In a recent press release, HMRC urged underpaid workers to complain. Figures show that the number of workers getting the money they’re owed by employers has doubled after interventions by HMRC and 200,000 have received back pay.
According to latest figures, in 2017-18, HMRC investigators identified £15.6 million in pay owed to more than a record 200,000 of the UK’s lowest paid workers.
HMRC launched its online complaints service in January 2017, and this has contributed to the 132% increase in the number of complaints received over the last year and the amount of money HMRC has been able to recoup for those unfairly underpaid.
The figures are published as the government launches its annual advertising campaign designed to encourage workers to act if they are not receiving the National Living Wage or the National Minimum Wage.
Industries most affected include restaurants, bars, hotels and hairdressing.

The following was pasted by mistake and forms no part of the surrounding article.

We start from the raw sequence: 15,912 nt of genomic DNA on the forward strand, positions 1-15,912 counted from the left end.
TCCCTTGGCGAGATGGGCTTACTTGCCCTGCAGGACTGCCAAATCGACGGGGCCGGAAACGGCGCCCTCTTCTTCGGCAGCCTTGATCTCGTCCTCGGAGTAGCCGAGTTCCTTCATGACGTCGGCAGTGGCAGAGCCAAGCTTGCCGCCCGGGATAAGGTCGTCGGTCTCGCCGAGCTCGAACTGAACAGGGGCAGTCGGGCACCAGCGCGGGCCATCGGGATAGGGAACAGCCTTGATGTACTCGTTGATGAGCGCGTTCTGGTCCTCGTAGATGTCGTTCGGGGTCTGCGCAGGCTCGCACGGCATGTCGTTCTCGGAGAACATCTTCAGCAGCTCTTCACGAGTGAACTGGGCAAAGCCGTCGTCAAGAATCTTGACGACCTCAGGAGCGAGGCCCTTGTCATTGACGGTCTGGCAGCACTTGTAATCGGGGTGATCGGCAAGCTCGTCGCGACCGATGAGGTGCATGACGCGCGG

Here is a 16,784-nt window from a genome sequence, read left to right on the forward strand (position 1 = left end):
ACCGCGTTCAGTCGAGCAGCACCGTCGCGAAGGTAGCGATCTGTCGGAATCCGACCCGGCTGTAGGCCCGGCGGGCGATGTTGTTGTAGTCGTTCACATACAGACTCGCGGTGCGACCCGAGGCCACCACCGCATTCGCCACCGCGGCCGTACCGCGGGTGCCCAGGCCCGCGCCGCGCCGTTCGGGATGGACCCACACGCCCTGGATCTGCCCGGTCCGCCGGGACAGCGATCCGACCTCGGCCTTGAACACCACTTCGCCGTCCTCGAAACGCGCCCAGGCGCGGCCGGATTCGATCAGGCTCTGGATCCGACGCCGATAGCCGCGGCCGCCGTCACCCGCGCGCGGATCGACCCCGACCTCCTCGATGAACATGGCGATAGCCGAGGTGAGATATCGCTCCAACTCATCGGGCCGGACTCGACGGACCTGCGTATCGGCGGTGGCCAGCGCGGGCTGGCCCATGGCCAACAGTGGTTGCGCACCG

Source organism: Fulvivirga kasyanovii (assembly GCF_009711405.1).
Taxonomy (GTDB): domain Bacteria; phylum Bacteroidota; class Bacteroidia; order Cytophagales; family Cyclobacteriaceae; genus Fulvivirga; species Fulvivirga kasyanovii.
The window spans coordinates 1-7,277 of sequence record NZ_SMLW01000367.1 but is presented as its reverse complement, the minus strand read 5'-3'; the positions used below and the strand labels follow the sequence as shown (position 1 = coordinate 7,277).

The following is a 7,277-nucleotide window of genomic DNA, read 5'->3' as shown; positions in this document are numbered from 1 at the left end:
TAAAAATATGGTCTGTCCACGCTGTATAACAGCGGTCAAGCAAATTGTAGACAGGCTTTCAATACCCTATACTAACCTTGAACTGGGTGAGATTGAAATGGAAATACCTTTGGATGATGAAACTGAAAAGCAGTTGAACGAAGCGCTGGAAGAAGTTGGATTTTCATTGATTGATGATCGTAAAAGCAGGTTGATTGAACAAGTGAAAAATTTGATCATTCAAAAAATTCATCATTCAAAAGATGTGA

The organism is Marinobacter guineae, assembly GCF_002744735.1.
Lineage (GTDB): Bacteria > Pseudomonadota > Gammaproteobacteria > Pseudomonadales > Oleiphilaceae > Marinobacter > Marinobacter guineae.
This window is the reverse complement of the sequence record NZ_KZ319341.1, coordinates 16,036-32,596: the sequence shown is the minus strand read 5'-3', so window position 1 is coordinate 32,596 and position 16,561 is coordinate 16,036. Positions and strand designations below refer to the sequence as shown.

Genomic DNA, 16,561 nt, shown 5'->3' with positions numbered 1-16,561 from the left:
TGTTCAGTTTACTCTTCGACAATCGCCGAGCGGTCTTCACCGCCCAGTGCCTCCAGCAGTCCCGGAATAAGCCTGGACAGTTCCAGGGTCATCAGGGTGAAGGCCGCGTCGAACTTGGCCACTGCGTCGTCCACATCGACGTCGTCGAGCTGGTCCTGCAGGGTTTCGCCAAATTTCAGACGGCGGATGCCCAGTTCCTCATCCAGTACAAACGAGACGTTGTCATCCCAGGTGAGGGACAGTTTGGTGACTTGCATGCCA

- People not receiving at least the minimum wage can fill in an online pay and work rights complaints form.
- It is the responsibility of employers, no matter how big or small, to pay the correct wage to their staff, and failing to do so can result in fines of 200% of the arrears, public naming and, for the worst offences, criminal prosecution.
From 1 April 2018, the government’s National Living Wage rate increased by 33p to £7.83 per hour for those aged 25 and over.
The National Minimum Wage increased:
- by 33p to £7.38 per hour for those aged 21 to 24;
- by 30p to £5.90 per hour for those aged 18 to 20;
- by 15p to £4.20 per hour for those aged 16 to 17;
- by 20p to £3.70 per hour for apprentices.
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